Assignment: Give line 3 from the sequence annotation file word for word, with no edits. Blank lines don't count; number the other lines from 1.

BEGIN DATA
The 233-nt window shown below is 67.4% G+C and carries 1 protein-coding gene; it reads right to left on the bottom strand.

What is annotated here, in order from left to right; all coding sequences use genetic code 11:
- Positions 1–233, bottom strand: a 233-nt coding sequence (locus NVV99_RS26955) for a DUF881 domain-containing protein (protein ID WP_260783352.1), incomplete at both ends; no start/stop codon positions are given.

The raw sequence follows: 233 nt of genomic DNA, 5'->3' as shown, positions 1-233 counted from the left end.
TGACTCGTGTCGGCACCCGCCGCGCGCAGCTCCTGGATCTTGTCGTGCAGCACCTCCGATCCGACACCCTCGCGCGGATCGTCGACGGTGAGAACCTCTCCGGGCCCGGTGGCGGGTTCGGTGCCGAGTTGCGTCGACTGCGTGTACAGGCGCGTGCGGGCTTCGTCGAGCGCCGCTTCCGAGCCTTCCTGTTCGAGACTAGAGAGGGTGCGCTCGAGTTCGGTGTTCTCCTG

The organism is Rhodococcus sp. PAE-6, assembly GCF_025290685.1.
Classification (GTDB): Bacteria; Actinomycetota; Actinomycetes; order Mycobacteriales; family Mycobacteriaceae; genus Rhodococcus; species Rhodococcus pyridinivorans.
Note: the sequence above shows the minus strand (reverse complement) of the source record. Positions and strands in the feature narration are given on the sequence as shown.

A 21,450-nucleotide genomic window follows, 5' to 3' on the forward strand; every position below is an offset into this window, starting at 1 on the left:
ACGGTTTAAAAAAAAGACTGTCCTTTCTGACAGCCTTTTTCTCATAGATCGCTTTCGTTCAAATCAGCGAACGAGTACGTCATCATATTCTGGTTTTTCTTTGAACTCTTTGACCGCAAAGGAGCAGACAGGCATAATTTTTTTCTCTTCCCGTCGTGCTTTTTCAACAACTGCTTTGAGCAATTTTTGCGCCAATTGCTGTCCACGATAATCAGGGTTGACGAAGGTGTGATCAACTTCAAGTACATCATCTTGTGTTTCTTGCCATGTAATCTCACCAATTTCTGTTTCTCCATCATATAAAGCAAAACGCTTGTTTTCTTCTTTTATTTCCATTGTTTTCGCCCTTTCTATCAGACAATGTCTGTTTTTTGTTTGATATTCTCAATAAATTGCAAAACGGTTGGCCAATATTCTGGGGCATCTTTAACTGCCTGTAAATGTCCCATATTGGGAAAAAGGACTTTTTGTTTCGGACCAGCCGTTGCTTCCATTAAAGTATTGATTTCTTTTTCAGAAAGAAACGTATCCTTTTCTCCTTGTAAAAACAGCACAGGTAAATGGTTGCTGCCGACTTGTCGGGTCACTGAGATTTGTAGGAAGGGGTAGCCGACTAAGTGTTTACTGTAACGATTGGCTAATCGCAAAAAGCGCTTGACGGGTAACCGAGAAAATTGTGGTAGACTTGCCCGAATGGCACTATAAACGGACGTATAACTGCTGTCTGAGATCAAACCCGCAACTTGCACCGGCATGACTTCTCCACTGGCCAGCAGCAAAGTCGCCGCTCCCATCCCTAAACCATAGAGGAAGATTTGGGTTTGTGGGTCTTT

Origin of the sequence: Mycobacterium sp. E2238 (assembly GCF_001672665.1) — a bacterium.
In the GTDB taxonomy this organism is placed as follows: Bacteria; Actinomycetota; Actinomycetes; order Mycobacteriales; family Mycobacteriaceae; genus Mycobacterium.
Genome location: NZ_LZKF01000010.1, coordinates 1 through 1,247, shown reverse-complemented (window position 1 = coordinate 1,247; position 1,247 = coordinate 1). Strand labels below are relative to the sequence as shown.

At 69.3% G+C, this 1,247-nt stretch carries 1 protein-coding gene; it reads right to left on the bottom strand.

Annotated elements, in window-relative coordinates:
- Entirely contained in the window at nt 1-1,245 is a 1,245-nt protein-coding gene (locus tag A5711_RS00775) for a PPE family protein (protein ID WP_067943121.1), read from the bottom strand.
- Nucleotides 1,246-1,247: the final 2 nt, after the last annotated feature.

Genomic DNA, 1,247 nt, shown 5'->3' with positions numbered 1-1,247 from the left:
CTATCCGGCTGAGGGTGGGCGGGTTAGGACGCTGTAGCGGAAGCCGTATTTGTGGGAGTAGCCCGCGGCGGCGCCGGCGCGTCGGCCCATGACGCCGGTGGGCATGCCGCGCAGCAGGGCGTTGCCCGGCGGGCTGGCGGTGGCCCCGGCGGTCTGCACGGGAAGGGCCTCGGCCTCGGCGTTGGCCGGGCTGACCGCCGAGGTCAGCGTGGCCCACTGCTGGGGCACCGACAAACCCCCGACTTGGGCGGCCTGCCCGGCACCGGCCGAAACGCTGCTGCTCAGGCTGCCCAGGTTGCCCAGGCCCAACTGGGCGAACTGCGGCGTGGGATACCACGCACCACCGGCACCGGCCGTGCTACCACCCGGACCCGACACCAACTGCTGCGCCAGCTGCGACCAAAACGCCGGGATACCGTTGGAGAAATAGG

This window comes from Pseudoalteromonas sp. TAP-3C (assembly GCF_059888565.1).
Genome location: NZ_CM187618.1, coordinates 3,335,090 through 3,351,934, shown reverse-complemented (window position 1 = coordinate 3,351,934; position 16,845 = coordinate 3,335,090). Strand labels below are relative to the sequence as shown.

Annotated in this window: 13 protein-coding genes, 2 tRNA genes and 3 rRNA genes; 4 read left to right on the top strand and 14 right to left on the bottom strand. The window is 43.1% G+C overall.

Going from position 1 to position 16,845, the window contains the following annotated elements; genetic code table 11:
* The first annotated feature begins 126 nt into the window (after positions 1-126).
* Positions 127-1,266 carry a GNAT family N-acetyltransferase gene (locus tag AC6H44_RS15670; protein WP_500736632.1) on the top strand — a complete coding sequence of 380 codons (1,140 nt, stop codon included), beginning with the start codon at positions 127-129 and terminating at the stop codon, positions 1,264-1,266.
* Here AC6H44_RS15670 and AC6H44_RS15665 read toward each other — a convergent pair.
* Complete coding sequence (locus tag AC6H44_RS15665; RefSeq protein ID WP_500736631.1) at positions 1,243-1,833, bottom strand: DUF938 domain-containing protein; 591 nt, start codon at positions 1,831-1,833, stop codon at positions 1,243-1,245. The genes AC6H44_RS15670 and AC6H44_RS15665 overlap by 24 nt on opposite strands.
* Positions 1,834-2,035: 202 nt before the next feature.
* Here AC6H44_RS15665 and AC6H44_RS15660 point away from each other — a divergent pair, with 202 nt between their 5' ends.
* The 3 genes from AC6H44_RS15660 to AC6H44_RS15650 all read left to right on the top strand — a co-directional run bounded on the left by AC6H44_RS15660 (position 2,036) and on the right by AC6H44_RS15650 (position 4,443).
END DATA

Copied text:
- Positions 1–233, bottom strand: a 233-nt coding sequence (locus NVV99_RS26955) for a DUF881 domain-containing protein (protein ID WP_260783352.1), incomplete at both ends; no start/stop codon positions are given.